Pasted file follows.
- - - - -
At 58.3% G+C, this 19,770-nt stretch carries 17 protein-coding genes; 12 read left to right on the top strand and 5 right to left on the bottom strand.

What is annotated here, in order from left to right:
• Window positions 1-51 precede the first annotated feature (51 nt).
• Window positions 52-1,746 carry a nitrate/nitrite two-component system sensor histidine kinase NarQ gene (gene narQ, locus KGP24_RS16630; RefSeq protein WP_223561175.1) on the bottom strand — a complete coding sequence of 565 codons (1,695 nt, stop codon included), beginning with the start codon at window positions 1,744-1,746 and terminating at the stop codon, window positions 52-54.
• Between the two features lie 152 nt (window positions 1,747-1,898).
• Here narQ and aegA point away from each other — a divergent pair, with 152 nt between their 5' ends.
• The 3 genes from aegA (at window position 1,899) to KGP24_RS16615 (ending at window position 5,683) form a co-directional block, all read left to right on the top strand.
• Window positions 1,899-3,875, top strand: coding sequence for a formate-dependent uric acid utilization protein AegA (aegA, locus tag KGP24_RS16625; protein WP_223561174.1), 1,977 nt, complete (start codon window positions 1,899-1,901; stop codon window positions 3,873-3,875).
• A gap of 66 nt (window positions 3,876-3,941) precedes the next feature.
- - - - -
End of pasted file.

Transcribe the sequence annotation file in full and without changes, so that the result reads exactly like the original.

At 58.3% G+C, this 19,770-nt stretch carries 17 protein-coding genes; 12 read left to right on the top strand and 5 right to left on the bottom strand.

What is annotated here, in order from left to right:
• Window positions 1-51 precede the first annotated feature (51 nt).
• Window positions 52-1,746 carry a nitrate/nitrite two-component system sensor histidine kinase NarQ gene (gene narQ, locus KGP24_RS16630; RefSeq protein WP_223561175.1) on the bottom strand — a complete coding sequence of 565 codons (1,695 nt, stop codon included), beginning with the start codon at window positions 1,744-1,746 and terminating at the stop codon, window positions 52-54.
• Between the two features lie 152 nt (window positions 1,747-1,898).
• Here narQ and aegA point away from each other — a divergent pair, with 152 nt between their 5' ends.
• The 3 genes from aegA (at window position 1,899) to KGP24_RS16615 (ending at window position 5,683) form a co-directional block, all read left to right on the top strand.
• Window positions 1,899-3,875, top strand: coding sequence for a formate-dependent uric acid utilization protein AegA (aegA, locus tag KGP24_RS16625; protein WP_223561174.1), 1,977 nt, complete (start codon window positions 1,899-1,901; stop codon window positions 3,873-3,875).
• A gap of 66 nt (window positions 3,876-3,941) precedes the next feature.